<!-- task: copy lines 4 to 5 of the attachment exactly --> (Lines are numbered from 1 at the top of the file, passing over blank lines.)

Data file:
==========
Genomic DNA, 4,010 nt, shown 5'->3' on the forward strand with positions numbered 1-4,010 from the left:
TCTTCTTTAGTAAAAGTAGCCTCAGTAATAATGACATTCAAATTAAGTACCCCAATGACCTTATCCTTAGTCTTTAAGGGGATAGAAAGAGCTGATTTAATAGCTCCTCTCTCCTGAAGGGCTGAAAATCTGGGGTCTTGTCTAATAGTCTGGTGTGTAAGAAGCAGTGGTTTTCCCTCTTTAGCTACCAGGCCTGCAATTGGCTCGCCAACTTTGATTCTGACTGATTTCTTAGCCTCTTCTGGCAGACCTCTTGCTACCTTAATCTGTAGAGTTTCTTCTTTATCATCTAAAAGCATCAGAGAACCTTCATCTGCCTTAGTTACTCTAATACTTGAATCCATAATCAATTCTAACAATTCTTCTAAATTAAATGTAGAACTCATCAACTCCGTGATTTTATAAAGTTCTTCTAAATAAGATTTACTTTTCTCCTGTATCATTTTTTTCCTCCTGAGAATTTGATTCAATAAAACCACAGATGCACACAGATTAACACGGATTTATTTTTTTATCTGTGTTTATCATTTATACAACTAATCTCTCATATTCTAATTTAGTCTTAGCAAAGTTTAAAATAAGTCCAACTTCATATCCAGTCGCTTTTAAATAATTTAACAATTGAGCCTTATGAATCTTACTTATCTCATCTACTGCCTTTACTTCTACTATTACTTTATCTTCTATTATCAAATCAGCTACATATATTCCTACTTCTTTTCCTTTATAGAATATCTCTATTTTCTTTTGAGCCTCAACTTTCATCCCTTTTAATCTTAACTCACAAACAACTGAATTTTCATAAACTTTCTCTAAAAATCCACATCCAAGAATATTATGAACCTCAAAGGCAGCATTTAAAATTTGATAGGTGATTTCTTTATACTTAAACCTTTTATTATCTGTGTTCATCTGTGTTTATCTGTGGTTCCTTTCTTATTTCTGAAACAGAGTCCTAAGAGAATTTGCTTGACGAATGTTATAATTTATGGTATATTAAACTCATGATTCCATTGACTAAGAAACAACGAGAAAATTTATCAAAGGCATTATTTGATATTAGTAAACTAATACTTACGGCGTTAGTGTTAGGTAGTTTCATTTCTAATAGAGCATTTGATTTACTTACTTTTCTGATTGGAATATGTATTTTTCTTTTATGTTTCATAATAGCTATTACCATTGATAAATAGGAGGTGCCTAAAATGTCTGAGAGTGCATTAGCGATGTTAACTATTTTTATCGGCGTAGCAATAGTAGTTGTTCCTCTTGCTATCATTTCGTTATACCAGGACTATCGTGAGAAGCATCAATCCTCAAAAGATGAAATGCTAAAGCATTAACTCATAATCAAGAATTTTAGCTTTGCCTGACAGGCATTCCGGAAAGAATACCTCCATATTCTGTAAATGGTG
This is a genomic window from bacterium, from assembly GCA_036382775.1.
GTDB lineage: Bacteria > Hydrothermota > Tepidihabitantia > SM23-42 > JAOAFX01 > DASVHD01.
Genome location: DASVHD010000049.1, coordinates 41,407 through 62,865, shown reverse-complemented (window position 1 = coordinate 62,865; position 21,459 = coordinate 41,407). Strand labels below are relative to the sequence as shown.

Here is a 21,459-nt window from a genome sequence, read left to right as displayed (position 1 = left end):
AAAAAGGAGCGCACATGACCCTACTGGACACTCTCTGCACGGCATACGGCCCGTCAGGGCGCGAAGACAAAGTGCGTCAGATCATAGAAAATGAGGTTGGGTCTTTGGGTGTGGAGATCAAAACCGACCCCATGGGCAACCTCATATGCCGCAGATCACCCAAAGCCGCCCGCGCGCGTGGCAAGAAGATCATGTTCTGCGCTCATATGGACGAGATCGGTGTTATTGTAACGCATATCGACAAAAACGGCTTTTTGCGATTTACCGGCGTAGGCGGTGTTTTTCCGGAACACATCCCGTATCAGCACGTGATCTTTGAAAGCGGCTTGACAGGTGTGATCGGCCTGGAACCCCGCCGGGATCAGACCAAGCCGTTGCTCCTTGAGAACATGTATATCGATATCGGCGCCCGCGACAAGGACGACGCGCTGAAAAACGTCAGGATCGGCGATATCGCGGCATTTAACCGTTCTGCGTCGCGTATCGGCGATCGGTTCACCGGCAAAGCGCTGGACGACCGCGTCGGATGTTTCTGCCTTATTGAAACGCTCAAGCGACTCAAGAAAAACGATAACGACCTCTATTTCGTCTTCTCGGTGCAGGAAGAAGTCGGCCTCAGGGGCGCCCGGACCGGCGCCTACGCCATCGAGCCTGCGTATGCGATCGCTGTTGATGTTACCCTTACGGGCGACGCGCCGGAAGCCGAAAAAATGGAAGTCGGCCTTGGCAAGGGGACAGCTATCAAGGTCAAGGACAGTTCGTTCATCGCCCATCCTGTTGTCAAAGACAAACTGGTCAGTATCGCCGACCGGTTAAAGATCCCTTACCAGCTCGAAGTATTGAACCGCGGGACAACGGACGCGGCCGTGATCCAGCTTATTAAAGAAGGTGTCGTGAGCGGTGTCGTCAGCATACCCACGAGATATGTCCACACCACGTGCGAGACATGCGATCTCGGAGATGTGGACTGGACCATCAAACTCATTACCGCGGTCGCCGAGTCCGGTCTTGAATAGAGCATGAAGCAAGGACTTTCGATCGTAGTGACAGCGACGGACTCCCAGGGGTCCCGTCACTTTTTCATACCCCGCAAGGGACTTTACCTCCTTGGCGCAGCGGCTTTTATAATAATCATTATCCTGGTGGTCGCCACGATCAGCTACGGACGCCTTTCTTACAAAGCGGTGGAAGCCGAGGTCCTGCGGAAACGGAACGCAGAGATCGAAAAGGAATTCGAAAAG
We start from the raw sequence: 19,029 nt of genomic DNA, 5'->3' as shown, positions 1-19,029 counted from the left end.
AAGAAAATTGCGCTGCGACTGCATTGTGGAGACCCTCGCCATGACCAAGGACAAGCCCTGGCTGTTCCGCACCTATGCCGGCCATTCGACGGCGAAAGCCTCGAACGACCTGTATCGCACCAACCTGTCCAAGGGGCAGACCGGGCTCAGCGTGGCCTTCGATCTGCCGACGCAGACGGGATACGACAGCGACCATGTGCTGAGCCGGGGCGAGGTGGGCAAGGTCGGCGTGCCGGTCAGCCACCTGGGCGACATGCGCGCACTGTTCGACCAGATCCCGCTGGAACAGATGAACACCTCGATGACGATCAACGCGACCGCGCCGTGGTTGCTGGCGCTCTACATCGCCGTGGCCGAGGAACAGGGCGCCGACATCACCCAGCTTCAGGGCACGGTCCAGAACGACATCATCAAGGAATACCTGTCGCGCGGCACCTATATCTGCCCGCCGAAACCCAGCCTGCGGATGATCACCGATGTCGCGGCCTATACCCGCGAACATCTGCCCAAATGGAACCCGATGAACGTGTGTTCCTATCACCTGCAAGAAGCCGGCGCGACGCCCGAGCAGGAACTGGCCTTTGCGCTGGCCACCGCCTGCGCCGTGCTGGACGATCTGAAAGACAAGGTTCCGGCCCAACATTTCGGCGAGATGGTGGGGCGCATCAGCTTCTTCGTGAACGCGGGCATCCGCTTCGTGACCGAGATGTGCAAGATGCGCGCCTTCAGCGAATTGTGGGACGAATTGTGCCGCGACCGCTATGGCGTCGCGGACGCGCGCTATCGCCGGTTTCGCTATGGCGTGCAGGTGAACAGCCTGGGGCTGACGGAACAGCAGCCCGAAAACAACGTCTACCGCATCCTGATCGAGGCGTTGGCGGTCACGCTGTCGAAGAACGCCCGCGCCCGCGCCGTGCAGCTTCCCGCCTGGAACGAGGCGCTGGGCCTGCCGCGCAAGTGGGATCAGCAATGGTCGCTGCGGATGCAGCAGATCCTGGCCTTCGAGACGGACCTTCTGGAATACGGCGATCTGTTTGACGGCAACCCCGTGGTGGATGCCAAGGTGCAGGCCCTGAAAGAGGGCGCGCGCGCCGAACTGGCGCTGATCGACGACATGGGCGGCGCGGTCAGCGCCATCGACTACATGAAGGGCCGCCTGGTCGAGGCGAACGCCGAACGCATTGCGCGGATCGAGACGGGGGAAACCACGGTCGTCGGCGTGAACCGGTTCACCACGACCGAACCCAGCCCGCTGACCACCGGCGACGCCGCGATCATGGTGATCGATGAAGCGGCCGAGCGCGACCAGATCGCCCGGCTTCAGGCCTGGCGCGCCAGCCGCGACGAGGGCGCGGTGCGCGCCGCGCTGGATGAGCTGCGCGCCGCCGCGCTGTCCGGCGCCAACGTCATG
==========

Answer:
GTDB lineage: Bacteria > Hydrothermota > Tepidihabitantia > SM23-42 > JAOAFX01 > DASVHD01.
Genome location: DASVHD010000049.1, coordinates 41,407 through 62,865, shown reverse-complemented (window position 1 = coordinate 62,865; position 21,459 = coordinate 41,407). Strand labels below are relative to the sequence as shown.